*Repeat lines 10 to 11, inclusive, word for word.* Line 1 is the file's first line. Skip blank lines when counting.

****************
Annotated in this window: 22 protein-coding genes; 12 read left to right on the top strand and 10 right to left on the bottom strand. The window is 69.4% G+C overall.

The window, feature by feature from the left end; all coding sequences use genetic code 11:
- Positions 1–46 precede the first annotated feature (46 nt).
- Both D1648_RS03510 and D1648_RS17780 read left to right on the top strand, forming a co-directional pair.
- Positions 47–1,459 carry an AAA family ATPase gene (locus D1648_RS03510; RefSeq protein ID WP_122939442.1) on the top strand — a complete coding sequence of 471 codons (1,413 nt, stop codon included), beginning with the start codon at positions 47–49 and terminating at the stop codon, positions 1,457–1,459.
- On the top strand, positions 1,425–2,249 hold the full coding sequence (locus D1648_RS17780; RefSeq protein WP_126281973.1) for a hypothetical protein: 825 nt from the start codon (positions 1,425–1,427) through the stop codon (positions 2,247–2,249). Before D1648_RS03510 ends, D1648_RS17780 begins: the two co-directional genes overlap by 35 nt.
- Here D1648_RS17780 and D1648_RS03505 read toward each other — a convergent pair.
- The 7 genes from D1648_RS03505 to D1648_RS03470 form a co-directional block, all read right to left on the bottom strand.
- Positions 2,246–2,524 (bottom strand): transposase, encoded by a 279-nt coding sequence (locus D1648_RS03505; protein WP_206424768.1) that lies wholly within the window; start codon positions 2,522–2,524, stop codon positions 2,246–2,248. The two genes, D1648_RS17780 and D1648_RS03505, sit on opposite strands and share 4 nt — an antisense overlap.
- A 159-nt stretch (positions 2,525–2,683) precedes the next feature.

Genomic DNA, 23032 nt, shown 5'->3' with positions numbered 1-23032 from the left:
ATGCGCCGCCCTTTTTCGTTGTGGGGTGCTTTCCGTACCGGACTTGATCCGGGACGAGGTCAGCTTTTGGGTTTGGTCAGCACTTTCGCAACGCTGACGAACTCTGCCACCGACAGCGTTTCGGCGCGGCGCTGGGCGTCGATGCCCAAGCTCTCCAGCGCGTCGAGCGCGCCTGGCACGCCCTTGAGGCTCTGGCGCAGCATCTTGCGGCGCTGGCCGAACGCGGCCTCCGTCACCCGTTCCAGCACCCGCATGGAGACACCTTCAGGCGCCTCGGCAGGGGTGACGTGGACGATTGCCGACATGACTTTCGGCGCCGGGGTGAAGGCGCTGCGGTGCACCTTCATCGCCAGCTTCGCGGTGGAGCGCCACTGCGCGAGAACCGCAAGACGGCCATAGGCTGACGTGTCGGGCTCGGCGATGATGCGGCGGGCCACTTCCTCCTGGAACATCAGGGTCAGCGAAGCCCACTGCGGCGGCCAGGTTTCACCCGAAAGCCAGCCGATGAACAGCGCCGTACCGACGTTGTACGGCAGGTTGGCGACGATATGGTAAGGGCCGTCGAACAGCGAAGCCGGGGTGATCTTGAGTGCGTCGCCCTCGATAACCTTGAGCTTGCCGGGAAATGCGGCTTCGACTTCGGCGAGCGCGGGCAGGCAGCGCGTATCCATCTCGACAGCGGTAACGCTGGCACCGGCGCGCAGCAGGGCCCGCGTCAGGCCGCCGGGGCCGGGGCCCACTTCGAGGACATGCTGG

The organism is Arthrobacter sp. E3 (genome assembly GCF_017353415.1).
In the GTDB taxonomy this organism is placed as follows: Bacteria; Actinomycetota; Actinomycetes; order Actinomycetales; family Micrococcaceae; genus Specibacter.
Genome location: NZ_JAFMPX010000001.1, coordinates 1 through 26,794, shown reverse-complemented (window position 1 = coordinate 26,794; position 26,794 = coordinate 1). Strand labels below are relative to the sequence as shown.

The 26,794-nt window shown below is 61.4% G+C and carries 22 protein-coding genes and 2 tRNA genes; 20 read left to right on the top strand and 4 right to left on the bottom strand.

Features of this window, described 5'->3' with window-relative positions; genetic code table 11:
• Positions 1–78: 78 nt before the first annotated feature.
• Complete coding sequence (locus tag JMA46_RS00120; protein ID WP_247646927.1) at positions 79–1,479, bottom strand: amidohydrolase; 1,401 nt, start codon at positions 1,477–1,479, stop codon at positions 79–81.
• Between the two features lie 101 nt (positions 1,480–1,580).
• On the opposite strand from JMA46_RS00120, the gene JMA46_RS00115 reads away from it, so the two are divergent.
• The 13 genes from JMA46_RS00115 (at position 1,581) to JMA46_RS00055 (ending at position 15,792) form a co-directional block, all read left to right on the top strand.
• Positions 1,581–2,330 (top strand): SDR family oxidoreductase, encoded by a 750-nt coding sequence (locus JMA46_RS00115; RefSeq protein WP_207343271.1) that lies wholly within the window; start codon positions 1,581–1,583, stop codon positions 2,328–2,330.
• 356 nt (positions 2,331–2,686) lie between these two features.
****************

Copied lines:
- A 159-nt stretch (positions 2,525–2,683) precedes the next feature.

Genomic DNA, 23032 nt, shown 5'->3' with positions numbered 1-23032 from the left: